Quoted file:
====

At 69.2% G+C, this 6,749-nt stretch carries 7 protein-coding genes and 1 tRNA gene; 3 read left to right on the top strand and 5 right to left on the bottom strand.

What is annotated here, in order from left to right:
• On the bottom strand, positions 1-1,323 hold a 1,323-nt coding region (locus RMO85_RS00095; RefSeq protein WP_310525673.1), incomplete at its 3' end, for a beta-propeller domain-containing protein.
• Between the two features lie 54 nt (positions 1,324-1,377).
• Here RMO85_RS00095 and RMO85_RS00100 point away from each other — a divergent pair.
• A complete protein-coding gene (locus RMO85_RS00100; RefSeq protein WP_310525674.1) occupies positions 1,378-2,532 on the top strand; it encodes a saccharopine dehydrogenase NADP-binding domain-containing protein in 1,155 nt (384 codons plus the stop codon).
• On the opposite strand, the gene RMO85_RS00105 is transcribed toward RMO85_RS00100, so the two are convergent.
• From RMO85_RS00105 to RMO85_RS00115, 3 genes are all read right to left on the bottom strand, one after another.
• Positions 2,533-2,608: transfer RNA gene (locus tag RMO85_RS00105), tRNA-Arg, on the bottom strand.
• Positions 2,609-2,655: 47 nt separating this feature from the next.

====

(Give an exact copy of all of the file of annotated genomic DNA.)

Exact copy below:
At 69.2% G+C, this 6,749-nt stretch carries 7 protein-coding genes and 1 tRNA gene; 3 read left to right on the top strand and 5 right to left on the bottom strand.

What is annotated here, in order from left to right:
• On the bottom strand, positions 1-1,323 hold a 1,323-nt coding region (locus RMO85_RS00095; RefSeq protein WP_310525673.1), incomplete at its 3' end, for a beta-propeller domain-containing protein.
• Between the two features lie 54 nt (positions 1,324-1,377).
• Here RMO85_RS00095 and RMO85_RS00100 point away from each other — a divergent pair.
• A complete protein-coding gene (locus RMO85_RS00100; RefSeq protein WP_310525674.1) occupies positions 1,378-2,532 on the top strand; it encodes a saccharopine dehydrogenase NADP-binding domain-containing protein in 1,155 nt (384 codons plus the stop codon).
• On the opposite strand, the gene RMO85_RS00105 is transcribed toward RMO85_RS00100, so the two are convergent.
• From RMO85_RS00105 to RMO85_RS00115, 3 genes are all read right to left on the bottom strand, one after another.
• Positions 2,533-2,608: transfer RNA gene (locus tag RMO85_RS00105), tRNA-Arg, on the bottom strand.
• Positions 2,609-2,655: 47 nt separating this feature from the next.